Cancer vaccination may be our best and most benign option for preventing or treating metastatic cancer. However, breakthroughs are hampered by immune suppression in the tumor microenvironment. In this study, we analyzed whether cyclic diguanylate (c-di-GMP), a ligand for stimulator of interferon genes (STING), could overcome immune suppression and improve vaccination against metastatic breast cancer. Mice with metastatic breast cancer (4T1 model) were therapeutically immunized with an attenuated Listeria monocytogenes (LM)-based vaccine, expressing tumor-associated antigen Mage-b (LM-Mb), followed by multiple low doses of c-di-GMP (0.2 μmol/L). This treatment resulted in a striking and near elimination of all metastases. Experiments revealed that c-di-GMP targets myeloid-derived suppressor cells (MDSC) and tumor cells. Low doses of c-di-GMP significantly increased the production of IL12 by MDSCs, in correlation with improved T-cell responses to Mage-b, whereas a high dose of c-di-GMP (range, 0.3-3 mmol/L) activated caspase-3 in the 4T1 tumor cells and killed the tumor cells directly. On the basis of these results, we tested one administration of high-dose c-di-GMP (3 mmol/L) followed by repeated administrations of low-dose c-di-GMP (0.2 μmol/L) in the 4T1 model, and found equal efficacy compared with the combination of LM-Mb and c-di-GMP. This finding correlated with a mechanism of improved CD8 T-cell responses to tumor-associated antigens (TAA) Mage-b and Survivin, most likely through cross-presentation of these TAAs from c-di-GMP-killed 4T1 tumor cells, and through c-di-GMP-activated TAA-specific T cells. Our results demonstrate that activation of STING-dependent pathways by c-di-GMP is highly attractive for cancer immunotherapy.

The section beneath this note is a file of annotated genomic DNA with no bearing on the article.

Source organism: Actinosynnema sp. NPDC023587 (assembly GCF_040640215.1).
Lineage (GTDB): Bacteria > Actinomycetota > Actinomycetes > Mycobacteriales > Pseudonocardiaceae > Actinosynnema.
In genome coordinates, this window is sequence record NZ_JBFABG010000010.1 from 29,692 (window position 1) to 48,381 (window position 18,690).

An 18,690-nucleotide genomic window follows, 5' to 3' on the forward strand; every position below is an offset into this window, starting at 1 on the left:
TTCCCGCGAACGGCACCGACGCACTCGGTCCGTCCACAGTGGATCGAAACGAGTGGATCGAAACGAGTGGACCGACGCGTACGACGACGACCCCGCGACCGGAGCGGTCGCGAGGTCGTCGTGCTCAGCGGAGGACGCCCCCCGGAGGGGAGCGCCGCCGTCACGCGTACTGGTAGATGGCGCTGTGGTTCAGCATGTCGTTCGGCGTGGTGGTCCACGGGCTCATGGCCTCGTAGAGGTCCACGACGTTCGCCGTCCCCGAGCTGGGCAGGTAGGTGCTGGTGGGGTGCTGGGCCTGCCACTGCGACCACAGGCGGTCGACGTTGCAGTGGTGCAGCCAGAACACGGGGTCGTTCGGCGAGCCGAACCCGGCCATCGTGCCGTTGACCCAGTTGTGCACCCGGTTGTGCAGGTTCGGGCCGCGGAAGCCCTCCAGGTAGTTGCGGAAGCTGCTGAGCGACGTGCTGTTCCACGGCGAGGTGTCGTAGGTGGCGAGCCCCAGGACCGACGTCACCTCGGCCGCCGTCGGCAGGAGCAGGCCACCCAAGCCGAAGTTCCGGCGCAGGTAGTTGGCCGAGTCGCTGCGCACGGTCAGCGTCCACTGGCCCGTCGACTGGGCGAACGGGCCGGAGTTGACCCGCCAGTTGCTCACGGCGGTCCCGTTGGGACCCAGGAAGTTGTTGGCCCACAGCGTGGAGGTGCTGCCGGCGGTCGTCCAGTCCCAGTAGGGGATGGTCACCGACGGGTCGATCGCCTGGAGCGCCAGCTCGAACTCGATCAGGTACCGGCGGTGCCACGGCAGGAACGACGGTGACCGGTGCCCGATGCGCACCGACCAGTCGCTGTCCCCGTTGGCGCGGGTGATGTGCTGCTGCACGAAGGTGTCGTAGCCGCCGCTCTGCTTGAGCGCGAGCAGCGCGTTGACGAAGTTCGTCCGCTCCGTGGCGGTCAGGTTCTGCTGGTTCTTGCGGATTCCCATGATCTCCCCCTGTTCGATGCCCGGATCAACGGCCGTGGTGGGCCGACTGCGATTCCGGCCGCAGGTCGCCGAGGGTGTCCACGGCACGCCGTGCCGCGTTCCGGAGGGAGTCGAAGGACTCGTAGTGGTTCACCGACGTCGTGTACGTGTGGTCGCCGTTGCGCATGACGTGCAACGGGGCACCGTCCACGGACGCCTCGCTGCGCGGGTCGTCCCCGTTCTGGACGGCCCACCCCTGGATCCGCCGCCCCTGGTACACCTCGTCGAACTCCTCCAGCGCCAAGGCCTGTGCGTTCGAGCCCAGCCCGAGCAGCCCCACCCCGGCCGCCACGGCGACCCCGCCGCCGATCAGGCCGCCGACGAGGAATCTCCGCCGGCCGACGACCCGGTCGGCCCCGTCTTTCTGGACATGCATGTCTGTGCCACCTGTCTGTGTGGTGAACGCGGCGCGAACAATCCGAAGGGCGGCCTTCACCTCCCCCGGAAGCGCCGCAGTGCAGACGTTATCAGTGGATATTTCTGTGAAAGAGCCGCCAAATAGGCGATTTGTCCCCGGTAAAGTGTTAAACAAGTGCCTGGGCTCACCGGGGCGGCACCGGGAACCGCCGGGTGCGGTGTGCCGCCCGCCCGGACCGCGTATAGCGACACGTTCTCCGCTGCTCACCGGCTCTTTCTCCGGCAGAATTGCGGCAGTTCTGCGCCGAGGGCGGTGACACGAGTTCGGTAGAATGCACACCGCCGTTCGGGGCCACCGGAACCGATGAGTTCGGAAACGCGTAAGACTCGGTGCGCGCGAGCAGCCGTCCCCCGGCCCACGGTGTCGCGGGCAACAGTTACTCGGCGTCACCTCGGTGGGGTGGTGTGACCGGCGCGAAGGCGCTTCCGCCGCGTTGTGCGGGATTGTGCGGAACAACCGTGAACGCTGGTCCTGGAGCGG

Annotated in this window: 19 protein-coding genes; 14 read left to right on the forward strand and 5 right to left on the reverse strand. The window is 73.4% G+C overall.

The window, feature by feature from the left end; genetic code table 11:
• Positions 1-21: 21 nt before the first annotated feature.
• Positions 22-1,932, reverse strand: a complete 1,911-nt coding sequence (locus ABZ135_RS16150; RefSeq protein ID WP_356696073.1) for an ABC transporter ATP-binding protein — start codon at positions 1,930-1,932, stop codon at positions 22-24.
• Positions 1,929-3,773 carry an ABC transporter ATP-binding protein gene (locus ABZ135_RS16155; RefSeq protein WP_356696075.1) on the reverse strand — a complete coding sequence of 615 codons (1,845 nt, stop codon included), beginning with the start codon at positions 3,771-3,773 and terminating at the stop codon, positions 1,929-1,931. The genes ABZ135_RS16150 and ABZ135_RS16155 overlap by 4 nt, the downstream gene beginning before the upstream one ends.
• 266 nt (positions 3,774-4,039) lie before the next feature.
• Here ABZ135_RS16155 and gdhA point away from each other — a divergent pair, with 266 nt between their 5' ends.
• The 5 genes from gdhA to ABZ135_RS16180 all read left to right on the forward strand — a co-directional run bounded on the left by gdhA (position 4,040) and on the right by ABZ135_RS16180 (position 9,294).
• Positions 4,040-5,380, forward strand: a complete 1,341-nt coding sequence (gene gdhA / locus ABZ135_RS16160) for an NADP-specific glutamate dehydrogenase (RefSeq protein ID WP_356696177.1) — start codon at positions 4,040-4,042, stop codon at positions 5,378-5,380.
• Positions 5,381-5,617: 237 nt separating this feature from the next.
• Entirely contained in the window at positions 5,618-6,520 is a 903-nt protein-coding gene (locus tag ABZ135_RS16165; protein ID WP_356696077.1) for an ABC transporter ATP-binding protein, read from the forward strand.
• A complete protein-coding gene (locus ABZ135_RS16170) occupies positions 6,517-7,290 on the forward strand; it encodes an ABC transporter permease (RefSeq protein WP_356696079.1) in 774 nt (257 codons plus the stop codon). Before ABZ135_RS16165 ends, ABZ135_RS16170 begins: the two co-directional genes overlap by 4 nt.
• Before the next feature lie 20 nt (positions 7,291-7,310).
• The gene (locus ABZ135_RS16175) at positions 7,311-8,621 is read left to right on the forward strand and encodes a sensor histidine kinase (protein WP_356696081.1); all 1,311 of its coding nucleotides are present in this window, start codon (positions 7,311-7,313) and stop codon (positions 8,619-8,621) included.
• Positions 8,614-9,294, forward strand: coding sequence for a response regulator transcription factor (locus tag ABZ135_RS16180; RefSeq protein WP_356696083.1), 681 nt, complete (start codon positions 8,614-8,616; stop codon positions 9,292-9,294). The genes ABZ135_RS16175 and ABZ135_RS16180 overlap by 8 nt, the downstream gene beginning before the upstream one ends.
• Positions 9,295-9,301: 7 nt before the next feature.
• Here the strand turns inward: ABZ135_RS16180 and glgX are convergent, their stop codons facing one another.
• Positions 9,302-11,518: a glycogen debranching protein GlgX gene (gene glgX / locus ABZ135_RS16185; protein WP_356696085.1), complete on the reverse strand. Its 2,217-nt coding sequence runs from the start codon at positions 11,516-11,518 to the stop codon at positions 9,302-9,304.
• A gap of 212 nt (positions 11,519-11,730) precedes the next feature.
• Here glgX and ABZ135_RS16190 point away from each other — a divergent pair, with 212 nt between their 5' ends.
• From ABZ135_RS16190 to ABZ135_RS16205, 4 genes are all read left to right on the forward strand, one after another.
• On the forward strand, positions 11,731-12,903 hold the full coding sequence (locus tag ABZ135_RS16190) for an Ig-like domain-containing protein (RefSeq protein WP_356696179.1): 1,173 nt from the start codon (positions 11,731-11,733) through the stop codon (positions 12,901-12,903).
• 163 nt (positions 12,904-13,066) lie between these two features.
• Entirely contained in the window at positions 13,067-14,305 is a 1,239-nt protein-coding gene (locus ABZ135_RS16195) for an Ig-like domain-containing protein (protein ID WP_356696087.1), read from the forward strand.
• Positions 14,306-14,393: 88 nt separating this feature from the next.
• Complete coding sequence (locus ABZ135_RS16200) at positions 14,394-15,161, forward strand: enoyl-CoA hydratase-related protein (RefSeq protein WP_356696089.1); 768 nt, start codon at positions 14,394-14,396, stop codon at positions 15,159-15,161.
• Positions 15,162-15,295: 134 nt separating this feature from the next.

ASJC Scopus subject areas
- Cancer Research